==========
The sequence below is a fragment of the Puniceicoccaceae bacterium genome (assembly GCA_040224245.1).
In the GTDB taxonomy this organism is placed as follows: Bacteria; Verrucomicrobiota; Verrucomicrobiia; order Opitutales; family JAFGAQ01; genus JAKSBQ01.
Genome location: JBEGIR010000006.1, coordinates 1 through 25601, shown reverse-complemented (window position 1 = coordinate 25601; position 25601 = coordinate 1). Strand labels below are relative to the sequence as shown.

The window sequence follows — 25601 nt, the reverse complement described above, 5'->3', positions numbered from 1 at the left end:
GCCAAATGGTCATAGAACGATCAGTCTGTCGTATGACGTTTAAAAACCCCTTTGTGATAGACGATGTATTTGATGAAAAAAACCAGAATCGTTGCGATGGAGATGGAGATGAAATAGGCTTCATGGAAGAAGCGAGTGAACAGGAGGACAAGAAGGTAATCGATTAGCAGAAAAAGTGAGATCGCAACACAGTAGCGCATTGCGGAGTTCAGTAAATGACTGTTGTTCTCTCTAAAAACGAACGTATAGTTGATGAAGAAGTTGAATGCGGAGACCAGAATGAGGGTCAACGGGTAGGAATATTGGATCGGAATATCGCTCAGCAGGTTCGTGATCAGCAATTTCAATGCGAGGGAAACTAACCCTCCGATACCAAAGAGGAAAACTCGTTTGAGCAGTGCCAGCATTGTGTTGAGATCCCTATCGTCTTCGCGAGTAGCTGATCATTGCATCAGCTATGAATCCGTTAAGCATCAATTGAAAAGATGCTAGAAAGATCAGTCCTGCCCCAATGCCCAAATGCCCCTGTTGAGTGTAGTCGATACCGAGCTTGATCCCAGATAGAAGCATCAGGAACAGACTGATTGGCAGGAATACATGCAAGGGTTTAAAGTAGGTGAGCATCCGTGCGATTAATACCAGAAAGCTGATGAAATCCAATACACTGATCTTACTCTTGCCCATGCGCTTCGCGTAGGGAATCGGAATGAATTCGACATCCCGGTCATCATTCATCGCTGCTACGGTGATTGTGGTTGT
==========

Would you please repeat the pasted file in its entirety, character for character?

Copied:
The sequence below is a fragment of the Puniceicoccaceae bacterium genome (assembly GCA_040224245.1).
In the GTDB taxonomy this organism is placed as follows: Bacteria; Verrucomicrobiota; Verrucomicrobiia; order Opitutales; family JAFGAQ01; genus JAKSBQ01.
Genome location: JBEGIR010000006.1, coordinates 1 through 25601, shown reverse-complemented (window position 1 = coordinate 25601; position 25601 = coordinate 1). Strand labels below are relative to the sequence as shown.

The window sequence follows — 25601 nt, the reverse complement described above, 5'->3', positions numbered from 1 at the left end:
GCCAAATGGTCATAGAACGATCAGTCTGTCGTATGACGTTTAAAAACCCCTTTGTGATAGACGATGTATTTGATGAAAAAAACCAGAATCGTTGCGATGGAGATGGAGATGAAATAGGCTTCATGGAAGAAGCGAGTGAACAGGAGGACAAGAAGGTAATCGATTAGCAGAAAAAGTGAGATCGCAACACAGTAGCGCATTGCGGAGTTCAGTAAATGACTGTTGTTCTCTCTAAAAACGAACGTATAGTTGATGAAGAAGTTGAATGCGGAGACCAGAATGAGGGTCAACGGGTAGGAATATTGGATCGGAATATCGCTCAGCAGGTTCGTGATCAGCAATTTCAATGCGAGGGAAACTAACCCTCCGATACCAAAGAGGAAAACTCGTTTGAGCAGTGCCAGCATTGTGTTGAGATCCCTATCGTCTTCGCGAGTAGCTGATCATTGCATCAGCTATGAATCCGTTAAGCATCAATTGAAAAGATGCTAGAAAGATCAGTCCTGCCCCAATGCCCAAATGCCCCTGTTGAGTGTAGTCGATACCGAGCTTGATCCCAGATAGAAGCATCAGGAACAGACTGATTGGCAGGAATACATGCAAGGGTTTAAAGTAGGTGAGCATCCGTGCGATTAATACCAGAAAGCTGATGAAATCCAATACACTGATCTTACTCTTGCCCATGCGCTTCGCGTAGGGAATCGGAATGAATTCGACATCCCGGTCATCATTCATCGCTGCTACGGTGATTGTGGTTGT